NXP provides a high quality demo software for this kit as presented by a few roadtesters in their reviews such as crisdeodates's NXP Layerscape® LS1046A Freeway Board - Review and Attila Tőkés's NXP Layerscape® LS1046A Freeway Board - Review. In my review, I am not going to repeat what they have presented. Instead, I'd like to demo how I set up a personal cloud server on this kit using customized Linux OS and Docker container.
My original plan was to customize and build an OpenWRT on this kit, but after doing some research, I noticed there's no OpenWRT support for this kit yet (it has support for LS1046A Reference Design Board - LS1046ARDB). In general, the community support for this kit is very limited. Thus I had to change my plan and used what I could find. I ended up using NXP's flexbuild. This is the only build system I can find for this kit.
To help build your own Linux OS for this kit, NXP provides a document titled Layerscape FRWY-LS1046A BSP User Guide (see the reference link at the end of this review). I am using Ubuntu 18.04 as my host system for building the OS for this kit. Here's the steps:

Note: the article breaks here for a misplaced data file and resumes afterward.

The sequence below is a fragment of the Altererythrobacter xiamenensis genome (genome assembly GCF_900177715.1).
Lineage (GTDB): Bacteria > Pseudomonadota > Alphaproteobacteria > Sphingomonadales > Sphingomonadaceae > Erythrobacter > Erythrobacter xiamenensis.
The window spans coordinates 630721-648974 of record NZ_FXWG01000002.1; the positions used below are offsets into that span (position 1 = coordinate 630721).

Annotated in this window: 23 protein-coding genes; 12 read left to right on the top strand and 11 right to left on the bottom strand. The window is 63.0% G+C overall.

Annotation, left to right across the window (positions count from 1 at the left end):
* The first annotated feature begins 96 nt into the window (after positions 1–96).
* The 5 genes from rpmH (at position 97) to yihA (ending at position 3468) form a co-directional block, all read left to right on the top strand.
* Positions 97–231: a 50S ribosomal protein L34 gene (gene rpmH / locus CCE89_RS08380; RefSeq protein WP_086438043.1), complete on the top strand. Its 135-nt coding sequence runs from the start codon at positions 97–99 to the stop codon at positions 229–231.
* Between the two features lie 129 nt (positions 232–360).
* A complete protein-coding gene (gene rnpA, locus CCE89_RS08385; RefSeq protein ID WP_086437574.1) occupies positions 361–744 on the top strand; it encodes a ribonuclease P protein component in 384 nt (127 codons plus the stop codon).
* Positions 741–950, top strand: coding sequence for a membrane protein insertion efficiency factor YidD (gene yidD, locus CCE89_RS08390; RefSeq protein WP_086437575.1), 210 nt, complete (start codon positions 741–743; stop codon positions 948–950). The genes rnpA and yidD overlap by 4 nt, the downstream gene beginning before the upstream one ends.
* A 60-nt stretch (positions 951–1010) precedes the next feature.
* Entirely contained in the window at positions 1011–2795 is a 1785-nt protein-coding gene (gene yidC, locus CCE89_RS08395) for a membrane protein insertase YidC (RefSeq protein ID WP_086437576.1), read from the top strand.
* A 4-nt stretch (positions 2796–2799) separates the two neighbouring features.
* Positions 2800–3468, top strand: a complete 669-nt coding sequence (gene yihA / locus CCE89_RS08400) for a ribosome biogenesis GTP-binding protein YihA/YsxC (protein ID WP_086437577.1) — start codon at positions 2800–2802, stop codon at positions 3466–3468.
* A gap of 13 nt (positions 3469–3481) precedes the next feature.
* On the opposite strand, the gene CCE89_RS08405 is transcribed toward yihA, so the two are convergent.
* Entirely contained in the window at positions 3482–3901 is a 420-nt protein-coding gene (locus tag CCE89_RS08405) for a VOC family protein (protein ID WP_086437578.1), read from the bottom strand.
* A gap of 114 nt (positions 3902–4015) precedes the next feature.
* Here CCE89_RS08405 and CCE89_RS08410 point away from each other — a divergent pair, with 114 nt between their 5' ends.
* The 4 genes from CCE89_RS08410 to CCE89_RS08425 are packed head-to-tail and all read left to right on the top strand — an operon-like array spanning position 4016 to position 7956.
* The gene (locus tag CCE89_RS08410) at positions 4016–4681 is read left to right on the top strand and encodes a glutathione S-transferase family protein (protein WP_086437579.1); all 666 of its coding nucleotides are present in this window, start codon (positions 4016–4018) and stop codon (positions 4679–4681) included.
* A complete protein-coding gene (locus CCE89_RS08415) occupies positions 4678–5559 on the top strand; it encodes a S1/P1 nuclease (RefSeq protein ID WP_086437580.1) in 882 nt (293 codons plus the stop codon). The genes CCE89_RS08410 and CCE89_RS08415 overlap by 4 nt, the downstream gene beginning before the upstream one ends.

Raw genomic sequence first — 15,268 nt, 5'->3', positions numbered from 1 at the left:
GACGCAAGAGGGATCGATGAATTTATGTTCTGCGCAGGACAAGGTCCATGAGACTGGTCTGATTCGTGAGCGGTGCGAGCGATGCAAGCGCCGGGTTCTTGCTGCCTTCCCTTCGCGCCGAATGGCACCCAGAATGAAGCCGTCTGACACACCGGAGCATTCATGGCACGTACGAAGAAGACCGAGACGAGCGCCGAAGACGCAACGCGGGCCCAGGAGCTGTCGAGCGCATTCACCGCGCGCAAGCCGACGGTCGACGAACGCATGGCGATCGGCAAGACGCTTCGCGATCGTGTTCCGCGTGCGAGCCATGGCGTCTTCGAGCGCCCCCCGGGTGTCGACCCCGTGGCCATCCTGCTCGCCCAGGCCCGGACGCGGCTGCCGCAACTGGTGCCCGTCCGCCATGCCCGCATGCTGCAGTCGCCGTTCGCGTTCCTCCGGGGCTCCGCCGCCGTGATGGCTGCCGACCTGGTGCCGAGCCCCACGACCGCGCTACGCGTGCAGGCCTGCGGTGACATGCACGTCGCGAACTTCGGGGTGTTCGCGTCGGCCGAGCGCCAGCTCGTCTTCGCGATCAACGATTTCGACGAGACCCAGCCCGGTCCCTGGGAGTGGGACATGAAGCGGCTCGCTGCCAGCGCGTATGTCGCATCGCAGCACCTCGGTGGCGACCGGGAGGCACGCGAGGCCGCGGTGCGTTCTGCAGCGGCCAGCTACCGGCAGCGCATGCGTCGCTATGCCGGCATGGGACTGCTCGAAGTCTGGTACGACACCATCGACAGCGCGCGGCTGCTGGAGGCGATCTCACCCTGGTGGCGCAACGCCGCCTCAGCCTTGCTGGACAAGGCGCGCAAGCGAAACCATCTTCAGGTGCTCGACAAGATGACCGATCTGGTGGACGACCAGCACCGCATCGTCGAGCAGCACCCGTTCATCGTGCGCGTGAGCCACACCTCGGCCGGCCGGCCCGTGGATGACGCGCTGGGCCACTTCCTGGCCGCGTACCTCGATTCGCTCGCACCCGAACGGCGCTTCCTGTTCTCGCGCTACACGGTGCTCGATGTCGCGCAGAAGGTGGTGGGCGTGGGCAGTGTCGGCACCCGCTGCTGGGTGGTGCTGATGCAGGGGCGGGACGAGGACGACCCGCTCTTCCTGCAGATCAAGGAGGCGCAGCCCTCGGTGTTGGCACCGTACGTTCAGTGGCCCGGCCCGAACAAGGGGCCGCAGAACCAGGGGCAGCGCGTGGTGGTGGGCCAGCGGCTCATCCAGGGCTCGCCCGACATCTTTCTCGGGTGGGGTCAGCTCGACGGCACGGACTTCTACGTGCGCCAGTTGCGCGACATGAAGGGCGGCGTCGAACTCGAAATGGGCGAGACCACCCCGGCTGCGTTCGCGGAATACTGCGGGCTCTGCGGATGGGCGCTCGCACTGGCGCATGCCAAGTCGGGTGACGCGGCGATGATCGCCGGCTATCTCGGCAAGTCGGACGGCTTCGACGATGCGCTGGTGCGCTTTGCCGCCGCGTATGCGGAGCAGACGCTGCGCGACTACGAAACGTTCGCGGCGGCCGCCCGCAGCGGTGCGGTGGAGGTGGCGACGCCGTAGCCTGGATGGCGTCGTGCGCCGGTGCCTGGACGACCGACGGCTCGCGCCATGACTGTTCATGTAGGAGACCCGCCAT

First, you need to download the flexbuild build system from this link. Please note that you have to register a free MY NXP account at www.nxp.com first before you can download from the above link. The file you need to download is flexbuild_ls1046afrwy_bsp0.1.tgz. After the file is downloaded, you need to unzip and set up flexbuild environment using the following commands:
$ tar xvzf flexbuild_ls1046afrwy_bsp0.1.tgz
$ cd flexbuild